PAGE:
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The Socio-Politics of London Comedy from Jonson to Steele

Robert D. Hume
Huntington Library Quarterly
Vol. 74, No. 2 (June 2011), pp. 187-217
DOI: 10.1525/hlq.2011.74.2.187
Stable URL: http://www.jstor.org/stable/10.1525/hlq.2011.74.2.187
Page Count: 31
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The Socio-Politics of London Comedy from Jonson to Steele
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Abstract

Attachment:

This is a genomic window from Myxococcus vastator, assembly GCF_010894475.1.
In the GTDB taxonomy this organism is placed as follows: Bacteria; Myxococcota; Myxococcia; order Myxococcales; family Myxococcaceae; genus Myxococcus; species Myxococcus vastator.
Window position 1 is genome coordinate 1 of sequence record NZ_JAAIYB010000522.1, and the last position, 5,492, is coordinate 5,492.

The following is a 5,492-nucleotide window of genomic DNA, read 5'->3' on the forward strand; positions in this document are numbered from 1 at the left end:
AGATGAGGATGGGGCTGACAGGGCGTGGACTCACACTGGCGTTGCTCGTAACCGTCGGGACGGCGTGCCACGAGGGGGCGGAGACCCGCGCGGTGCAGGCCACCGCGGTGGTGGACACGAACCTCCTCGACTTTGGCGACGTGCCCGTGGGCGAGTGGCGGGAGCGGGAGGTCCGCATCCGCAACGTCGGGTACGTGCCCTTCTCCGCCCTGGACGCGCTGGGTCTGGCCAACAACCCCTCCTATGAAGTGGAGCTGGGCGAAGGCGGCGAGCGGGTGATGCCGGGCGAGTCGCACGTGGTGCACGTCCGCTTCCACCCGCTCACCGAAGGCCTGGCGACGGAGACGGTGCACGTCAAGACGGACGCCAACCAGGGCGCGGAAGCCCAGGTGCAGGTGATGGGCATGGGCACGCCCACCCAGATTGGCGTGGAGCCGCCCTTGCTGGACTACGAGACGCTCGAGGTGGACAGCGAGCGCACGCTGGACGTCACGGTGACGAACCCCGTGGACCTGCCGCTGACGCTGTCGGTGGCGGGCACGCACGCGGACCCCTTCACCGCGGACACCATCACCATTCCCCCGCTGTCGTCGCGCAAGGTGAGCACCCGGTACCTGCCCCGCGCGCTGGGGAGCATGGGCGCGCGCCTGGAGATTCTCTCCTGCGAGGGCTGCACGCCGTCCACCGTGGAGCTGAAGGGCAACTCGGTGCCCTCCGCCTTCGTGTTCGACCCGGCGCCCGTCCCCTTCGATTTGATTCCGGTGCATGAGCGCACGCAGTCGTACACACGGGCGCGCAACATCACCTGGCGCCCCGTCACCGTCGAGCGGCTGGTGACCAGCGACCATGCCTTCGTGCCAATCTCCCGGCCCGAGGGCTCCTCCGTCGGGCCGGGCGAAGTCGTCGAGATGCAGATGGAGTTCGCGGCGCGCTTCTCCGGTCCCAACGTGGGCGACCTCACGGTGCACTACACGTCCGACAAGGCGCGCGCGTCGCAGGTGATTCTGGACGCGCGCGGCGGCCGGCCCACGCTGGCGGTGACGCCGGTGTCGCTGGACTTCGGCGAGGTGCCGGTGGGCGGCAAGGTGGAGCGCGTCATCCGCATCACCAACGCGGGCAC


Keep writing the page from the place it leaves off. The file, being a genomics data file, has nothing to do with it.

Robert D. Hume asks how reliably we can interpret the ideology of the wide variety of early seventeenth-century plays that have been assigned by critics to the genre “city comedy,” often based on assumptions about realistic depiction of London and the responses of original audiences. Questioning the standard “cut-off points” of 1616 and 1642, Hume proceeds to analyze the tone and content of a large number of plays across a period of more than a century. He argues that the plays represent at least seven distinct satiric modes: amusing antics (for example, Middleton's A Mad World My Masters); ambiguous critique (Etherege's The Man of Mode); angry satire (Otway's Friendship in Fashion); glum satire (Congreve's The Way of the World); personation (Crowne's City Politiques); exemplary satire (Steele's The Conscious Lovers); and ideological advocacy (Howard and Buckingham's The Country Gentleman).

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